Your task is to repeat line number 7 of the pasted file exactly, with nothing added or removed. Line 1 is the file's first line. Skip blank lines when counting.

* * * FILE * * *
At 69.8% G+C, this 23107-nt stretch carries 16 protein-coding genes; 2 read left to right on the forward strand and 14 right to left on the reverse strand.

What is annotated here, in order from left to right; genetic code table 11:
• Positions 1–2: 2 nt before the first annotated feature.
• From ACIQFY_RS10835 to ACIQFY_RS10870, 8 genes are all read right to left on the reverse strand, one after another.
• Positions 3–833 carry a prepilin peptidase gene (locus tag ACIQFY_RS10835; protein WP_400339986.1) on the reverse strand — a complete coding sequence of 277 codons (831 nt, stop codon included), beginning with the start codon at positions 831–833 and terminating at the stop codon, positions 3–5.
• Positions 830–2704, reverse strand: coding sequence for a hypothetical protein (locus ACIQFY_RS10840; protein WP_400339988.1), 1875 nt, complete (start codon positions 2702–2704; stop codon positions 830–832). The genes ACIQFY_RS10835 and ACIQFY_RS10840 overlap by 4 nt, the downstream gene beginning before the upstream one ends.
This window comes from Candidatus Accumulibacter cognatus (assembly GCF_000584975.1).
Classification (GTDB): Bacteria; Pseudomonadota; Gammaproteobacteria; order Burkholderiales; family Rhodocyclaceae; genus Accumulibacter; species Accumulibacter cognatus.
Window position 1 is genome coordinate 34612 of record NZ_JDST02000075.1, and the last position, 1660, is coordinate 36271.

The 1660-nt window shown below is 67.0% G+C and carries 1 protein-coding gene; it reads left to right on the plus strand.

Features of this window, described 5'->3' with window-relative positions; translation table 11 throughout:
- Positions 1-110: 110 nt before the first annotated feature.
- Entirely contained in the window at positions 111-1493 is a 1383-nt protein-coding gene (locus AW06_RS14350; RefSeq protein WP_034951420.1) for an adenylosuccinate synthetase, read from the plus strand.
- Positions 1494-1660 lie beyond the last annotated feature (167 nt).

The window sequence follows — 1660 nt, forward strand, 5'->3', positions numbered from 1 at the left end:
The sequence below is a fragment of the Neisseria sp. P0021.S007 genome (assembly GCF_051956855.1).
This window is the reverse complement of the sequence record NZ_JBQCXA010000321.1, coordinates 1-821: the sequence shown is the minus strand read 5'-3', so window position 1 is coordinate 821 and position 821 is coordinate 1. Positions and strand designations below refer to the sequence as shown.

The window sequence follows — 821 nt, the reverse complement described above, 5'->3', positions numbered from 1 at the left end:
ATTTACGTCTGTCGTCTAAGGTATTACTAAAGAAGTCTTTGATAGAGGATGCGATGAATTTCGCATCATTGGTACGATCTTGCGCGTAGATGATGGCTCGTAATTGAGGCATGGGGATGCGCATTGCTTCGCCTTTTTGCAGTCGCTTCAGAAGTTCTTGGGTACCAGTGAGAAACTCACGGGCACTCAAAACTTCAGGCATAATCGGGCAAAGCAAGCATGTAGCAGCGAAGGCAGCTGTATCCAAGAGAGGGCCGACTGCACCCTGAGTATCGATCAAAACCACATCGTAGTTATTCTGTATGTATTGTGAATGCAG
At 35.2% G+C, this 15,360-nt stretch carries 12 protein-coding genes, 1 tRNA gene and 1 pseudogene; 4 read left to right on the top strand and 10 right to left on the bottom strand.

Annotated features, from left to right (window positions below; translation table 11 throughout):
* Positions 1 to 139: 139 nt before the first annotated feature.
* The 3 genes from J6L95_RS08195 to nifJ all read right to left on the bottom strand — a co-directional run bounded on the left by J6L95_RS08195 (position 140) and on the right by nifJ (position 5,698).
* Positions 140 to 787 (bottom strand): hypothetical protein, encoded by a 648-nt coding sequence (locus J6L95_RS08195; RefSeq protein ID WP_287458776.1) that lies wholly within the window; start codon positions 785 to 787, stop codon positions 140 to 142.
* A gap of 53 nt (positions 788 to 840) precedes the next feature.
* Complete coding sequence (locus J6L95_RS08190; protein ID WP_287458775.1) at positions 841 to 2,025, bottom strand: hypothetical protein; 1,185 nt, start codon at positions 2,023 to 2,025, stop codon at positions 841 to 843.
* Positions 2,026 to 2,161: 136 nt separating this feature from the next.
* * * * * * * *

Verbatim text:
This window comes from Candidatus Accumulibacter cognatus (assembly GCF_000584975.1).